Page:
Monday, August 8, 2011

Guest Post: Loren of Halcyon Days

And now, the final guest blogger for my little vaca! I'm technically home today, but our train came in (or, should have come in, as I'm writing this a week in advance) around 5 am, so I'm likely dead asleep right now. Or unpacking. Either way, I'm in no place to blog, so Loren of Halcyon Days is filling in. Her style is so unique and fun, and this girl has some mad Photoshop skills. So that's what she's here to talk about!

Hello Verbal Mélange readers. This is not Emma because she is on vacation, probably doing something awesome. I’m Loren from over at Halcyon Days. When Emma asked for some guest posts and I gladly volunteered because she is super cute and I adore her blog. I wanted to put together a quick Photoshop tutorial, because while I am a beginner chef and photographer, I am sometimes paid money to work with Photoshop. I majored in Computer Graphics in college and now work as a Multimedia Programmer. I’ve seen a couple blogger ladies lately lamenting their lack of Photoshop skillz so I thought I would run through a couple basics. (If you don’t have access to Photoshop you can use GIMP, it’s open source, free, and does 95% of the things Photoshop can do, although I will not be providing screen shots for it.)

First: Any time you edit a photo you’ll want to make a duplicate layer before you start editing (just in case something dumb happens). You can right-click and select ‘Duplicate Layer’ but I like to drag my layer and drop it onto the ‘New Layer’ button because that names it for me.

For Very Basic Color Corrections
Photoshop has a handy dandy “Image > Auto Contrast”, “Image > Auto Tone” and “Image > Auto Color”. Depending on your photo these can work really well. The “Auto Contrast” basically adjusts your photo so that the darkest color is pure black, and the lightest to pure white. (So not always 100% effect it’s super simple and easy for photos that are only slightly off.)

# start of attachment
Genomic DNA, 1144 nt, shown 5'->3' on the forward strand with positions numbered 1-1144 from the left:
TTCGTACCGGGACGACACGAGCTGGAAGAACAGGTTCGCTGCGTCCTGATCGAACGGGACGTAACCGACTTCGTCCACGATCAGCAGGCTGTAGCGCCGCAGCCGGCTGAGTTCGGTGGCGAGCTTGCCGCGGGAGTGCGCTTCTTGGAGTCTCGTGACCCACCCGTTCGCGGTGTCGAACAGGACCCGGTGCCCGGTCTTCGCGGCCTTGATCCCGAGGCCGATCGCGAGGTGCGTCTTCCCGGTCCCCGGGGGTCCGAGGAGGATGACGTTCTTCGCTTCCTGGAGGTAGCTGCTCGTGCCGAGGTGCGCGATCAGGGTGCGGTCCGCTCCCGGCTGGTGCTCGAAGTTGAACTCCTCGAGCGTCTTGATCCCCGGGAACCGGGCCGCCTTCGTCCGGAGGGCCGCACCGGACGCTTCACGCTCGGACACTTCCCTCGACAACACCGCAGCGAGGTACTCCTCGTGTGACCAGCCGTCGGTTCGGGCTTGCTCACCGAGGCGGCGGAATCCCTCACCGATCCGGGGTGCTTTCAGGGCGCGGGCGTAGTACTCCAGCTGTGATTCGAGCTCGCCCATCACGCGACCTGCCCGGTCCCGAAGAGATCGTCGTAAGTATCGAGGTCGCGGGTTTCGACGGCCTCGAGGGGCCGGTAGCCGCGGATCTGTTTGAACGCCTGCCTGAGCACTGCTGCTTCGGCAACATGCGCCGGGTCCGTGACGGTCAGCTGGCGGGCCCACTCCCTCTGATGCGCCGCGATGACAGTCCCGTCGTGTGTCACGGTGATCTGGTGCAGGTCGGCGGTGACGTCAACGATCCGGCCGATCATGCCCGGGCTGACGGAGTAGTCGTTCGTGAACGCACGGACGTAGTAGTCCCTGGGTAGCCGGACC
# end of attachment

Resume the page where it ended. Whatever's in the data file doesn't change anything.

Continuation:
Better contrast/brightness correction
For slightly better correction and control over levels in your images use the Image > Adjustments > Levels Window.

The graph here shows the Image Histogram, which represents and how the luminosity in your photo are spaced. (This photo has a lot of midtones and darker colors, fewer lighter ones.) It shows you two sliders for the “Input Levels” and the “Output Levels”. You can set these numbers or use the sliders. The top sliders set the input luminosity in your photo. The rightmost slider will now become white and the left controls the black. The middle slider will adjust where the 50% mark lies and can be used to adjust the overall lightness/darkness of the photo. Normally these are set at 0, 1, and 255 but I’ve changed them to make the photo appear as below. The bottom Output Levels will set the new output darkest and lightest color. You generally won’t need to change this but it set the reset the darkest color to black and the brightest to white. You can adjust the levels of each color separately from the Channel drop down menu, which can help you create some cool vintage effects.

The Most Delicate Alterations
The most complicated (and best levels) can be set with the Image > Adjustments > Curves.

The graph in this window shows the same as the histogram as the levels window. If you click the diagonal line you can add a point that can be moved to change the output levels. The Channel drop down works the same as well, and each separate color has its own curves. This menu gives you much more control over the output/input levels than the Levels window. I wish there were a foolproof method to editing the curves but the best way to learn to edit these is through experience. The “Preset” drop down will show you a couple different types of curves that you can edit to fix your photos. Here are the final curves from my example image. Very small changes in this window can make a big difference.

For both windows if you have something perfectly black and/or perfect white in your photo you can use the eyedropper tools to set everything. This is an easy way to white balance a photo when possible. (Because I never remember to white balance my camera.)

Once you have altered the curves or levels you can’t edit them. An easy way to edit multiple photos the same way is to use the “Actions” window to record your selections and use those actions on your other photos.

I hope this has been helpful. I know that I just tried to pack in a whole bunch of information into a short 700-word post. I’ll try to hang in the comments to clarify anything that was confusing. Emma is, I’m sure, having fun and will be back soon for your regularly scheduled Verbal Mélange posts!

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